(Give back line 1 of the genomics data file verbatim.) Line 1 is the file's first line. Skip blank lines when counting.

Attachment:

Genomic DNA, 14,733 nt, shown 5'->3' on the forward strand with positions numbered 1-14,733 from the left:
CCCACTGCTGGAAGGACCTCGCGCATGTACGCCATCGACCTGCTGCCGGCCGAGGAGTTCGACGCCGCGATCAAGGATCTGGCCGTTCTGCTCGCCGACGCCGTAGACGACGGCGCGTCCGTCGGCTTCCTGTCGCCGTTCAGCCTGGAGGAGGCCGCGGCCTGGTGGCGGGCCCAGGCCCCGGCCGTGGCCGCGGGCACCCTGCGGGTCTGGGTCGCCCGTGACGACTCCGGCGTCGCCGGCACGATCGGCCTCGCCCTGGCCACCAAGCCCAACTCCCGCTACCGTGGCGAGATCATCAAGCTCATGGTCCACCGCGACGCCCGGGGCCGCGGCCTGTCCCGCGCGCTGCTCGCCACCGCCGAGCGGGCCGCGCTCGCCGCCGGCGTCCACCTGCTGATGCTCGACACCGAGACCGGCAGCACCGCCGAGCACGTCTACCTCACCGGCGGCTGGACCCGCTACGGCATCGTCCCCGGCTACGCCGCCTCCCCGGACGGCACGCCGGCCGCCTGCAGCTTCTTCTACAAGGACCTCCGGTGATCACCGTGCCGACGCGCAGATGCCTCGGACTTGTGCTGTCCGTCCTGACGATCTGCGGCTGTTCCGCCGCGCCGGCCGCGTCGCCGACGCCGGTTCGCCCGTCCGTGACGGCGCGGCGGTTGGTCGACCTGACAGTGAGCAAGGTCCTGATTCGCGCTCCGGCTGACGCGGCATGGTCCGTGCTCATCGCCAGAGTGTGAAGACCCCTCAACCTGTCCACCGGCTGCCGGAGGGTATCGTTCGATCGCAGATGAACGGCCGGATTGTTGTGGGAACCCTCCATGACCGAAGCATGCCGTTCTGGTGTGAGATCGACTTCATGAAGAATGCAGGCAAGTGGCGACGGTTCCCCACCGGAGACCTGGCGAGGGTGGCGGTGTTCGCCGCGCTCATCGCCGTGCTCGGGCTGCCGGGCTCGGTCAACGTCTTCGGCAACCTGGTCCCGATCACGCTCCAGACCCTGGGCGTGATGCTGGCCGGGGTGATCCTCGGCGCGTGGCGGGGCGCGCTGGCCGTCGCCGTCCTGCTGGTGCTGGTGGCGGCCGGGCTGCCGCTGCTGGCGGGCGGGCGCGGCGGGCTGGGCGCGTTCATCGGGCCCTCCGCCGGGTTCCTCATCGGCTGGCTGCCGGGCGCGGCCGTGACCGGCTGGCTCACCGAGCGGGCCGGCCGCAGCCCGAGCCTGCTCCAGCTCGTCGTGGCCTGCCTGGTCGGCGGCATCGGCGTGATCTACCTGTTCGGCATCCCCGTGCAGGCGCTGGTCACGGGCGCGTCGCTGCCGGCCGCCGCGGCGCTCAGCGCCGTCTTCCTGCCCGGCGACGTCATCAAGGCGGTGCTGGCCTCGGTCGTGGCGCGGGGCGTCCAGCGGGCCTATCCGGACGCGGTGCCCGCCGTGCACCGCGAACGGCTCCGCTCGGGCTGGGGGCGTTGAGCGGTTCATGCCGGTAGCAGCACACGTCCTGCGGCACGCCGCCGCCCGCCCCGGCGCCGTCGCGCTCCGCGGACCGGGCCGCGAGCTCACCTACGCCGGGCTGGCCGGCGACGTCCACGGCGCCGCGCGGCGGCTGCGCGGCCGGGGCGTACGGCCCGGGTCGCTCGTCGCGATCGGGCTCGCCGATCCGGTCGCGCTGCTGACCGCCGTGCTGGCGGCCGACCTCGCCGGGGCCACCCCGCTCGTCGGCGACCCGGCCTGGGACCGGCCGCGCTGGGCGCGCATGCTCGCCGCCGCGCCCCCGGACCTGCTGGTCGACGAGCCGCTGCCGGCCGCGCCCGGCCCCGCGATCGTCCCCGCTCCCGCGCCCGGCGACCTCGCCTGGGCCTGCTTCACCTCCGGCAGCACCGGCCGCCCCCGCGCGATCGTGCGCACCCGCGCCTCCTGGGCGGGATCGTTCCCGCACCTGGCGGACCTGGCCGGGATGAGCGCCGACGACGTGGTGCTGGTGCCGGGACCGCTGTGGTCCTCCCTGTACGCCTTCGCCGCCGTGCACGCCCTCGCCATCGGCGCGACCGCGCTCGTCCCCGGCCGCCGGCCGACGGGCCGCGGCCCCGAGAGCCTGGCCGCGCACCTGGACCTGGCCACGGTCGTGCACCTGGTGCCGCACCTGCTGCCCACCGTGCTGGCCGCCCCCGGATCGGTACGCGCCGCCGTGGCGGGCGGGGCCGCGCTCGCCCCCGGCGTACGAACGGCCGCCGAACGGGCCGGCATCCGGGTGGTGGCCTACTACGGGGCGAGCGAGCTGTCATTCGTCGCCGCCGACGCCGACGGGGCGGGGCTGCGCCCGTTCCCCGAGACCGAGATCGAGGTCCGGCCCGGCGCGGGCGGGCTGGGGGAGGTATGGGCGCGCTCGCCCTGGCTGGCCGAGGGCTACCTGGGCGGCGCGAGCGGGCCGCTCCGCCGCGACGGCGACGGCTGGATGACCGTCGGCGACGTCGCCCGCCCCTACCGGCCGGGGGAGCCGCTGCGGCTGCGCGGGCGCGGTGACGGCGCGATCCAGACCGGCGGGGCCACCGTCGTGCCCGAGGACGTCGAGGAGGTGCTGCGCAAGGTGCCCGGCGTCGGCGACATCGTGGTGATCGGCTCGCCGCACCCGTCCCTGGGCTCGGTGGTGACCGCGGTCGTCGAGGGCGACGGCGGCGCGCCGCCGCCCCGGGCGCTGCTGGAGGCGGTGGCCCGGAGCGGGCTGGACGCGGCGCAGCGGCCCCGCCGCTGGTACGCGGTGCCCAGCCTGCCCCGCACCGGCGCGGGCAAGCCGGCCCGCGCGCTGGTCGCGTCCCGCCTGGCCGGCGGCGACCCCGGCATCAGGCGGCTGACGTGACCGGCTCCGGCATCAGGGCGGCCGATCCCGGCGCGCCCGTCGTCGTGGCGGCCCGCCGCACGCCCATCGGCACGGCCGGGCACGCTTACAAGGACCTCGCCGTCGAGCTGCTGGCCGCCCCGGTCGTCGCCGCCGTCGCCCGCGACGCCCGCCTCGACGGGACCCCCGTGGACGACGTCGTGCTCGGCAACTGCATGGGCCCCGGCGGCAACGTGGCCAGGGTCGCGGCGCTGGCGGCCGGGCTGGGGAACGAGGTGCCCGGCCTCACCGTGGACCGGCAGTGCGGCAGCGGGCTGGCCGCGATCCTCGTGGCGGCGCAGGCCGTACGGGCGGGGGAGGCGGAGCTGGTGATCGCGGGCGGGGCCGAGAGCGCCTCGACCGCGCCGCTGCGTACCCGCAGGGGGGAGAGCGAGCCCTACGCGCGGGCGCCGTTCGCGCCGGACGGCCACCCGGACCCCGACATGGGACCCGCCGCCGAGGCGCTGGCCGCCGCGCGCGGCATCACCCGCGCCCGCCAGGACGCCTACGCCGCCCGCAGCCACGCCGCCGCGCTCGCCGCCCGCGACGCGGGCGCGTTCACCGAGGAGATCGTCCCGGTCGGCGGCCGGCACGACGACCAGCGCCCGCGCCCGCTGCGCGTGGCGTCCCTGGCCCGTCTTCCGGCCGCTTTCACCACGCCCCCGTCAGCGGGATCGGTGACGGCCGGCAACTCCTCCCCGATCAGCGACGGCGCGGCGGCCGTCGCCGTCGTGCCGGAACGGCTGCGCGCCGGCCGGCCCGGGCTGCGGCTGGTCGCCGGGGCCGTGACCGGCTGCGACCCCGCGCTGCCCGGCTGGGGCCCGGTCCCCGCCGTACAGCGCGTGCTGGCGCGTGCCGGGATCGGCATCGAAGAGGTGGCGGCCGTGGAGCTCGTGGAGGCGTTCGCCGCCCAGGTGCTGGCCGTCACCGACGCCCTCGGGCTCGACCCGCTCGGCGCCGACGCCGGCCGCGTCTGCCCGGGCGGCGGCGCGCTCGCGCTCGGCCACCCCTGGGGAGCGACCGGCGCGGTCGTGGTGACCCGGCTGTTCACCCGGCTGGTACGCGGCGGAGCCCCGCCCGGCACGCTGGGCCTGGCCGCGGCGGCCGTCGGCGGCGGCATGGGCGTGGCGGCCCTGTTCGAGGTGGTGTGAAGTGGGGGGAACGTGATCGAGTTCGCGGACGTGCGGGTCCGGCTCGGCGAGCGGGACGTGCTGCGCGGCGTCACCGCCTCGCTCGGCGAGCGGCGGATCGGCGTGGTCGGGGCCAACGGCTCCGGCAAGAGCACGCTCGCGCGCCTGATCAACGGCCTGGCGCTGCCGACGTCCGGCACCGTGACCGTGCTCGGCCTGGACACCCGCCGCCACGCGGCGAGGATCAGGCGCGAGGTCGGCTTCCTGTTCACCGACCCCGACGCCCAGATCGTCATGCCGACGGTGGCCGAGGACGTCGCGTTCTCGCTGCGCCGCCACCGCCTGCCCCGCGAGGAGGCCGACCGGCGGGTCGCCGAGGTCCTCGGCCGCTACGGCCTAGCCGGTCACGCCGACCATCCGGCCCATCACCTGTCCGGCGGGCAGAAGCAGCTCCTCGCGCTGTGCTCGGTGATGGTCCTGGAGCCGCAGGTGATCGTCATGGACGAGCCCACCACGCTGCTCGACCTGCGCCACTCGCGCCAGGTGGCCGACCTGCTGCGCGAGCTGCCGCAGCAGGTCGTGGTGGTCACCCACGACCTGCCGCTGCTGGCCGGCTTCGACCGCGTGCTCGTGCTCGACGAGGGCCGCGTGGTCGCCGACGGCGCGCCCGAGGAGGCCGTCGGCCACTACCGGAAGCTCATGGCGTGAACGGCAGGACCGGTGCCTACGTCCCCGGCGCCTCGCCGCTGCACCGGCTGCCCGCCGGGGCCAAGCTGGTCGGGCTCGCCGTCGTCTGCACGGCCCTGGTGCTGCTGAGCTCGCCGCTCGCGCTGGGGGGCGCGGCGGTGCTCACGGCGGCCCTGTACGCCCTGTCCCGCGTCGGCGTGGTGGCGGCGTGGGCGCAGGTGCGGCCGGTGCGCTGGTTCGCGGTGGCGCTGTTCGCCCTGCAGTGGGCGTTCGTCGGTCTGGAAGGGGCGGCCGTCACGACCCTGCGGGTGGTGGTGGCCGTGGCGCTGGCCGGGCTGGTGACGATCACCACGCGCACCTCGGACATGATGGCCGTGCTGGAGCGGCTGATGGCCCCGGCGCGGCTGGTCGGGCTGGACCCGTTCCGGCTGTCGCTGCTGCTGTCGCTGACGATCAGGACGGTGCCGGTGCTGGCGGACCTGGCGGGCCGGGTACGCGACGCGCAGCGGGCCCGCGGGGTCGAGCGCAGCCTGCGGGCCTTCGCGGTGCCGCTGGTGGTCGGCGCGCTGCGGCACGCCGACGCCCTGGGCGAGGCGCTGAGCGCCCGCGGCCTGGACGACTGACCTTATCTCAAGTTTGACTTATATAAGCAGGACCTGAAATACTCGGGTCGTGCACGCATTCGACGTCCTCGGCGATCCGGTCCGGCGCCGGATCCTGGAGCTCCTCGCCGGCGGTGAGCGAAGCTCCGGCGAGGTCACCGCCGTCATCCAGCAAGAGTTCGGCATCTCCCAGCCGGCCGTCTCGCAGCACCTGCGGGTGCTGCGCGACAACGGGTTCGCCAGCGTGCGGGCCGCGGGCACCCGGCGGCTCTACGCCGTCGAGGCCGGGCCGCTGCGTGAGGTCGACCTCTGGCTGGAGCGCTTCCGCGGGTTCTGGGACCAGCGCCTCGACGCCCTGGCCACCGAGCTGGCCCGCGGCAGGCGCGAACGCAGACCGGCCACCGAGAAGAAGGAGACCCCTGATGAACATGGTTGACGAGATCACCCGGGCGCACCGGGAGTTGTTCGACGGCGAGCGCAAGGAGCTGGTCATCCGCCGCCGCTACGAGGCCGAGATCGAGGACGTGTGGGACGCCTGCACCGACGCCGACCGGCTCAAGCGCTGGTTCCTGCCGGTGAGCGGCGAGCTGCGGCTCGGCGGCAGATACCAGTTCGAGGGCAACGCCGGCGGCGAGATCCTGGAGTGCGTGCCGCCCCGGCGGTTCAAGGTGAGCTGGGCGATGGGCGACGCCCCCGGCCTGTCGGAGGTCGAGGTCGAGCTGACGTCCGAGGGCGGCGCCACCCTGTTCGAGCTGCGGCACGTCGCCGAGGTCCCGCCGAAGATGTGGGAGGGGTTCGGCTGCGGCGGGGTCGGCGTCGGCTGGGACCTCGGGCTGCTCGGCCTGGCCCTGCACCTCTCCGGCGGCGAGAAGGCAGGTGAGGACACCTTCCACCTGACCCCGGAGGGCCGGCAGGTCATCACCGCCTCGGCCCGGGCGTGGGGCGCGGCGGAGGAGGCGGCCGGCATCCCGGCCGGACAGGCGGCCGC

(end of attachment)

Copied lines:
Genomic DNA, 14,733 nt, shown 5'->3' on the forward strand with positions numbered 1-14,733 from the left: